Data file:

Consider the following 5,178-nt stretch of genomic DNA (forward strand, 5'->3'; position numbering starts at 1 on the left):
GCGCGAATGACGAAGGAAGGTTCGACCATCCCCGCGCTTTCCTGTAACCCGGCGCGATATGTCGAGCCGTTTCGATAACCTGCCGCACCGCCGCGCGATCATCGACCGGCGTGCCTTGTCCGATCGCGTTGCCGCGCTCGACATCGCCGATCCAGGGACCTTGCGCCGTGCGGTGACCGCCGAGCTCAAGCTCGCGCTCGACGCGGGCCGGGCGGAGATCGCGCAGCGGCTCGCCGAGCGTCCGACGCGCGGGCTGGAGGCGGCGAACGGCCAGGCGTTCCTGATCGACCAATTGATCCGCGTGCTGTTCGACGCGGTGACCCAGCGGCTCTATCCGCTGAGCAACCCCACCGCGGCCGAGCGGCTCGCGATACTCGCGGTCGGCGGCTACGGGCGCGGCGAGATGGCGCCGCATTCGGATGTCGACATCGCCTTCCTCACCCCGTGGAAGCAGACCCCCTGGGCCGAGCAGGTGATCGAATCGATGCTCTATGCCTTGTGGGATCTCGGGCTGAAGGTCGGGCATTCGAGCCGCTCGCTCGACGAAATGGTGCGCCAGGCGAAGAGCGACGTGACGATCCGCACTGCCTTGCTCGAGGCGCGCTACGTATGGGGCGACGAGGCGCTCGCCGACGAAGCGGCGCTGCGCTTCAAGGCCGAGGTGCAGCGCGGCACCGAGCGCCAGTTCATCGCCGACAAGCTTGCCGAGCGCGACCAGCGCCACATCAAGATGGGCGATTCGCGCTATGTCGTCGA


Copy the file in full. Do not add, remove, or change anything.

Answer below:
Consider the following 5,178-nt stretch of genomic DNA (forward strand, 5'->3'; position numbering starts at 1 on the left):
GCGCGAATGACGAAGGAAGGTTCGACCATCCCCGCGCTTTCCTGTAACCCGGCGCGATATGTCGAGCCGTTTCGATAACCTGCCGCACCGCCGCGCGATCATCGACCGGCGTGCCTTGTCCGATCGCGTTGCCGCGCTCGACATCGCCGATCCAGGGACCTTGCGCCGTGCGGTGACCGCCGAGCTCAAGCTCGCGCTCGACGCGGGCCGGGCGGAGATCGCGCAGCGGCTCGCCGAGCGTCCGACGCGCGGGCTGGAGGCGGCGAACGGCCAGGCGTTCCTGATCGACCAATTGATCCGCGTGCTGTTCGACGCGGTGACCCAGCGGCTCTATCCGCTGAGCAACCCCACCGCGGCCGAGCGGCTCGCGATACTCGCGGTCGGCGGCTACGGGCGCGGCGAGATGGCGCCGCATTCGGATGTCGACATCGCCTTCCTCACCCCGTGGAAGCAGACCCCCTGGGCCGAGCAGGTGATCGAATCGATGCTCTATGCCTTGTGGGATCTCGGGCTGAAGGTCGGGCATTCGAGCCGCTCGCTCGACGAAATGGTGCGCCAGGCGAAGAGCGACGTGACGATCCGCACTGCCTTGCTCGAGGCGCGCTACGTATGGGGCGACGAGGCGCTCGCCGACGAAGCGGCGCTGCGCTTCAAGGCCGAGGTGCAGCGCGGCACCGAGCGCCAGTTCATCGCCGACAAGCTTGCCGAGCGCGACCAGCGCCACATCAAGATGGGCGATTCGCGCTATGTCGTCGA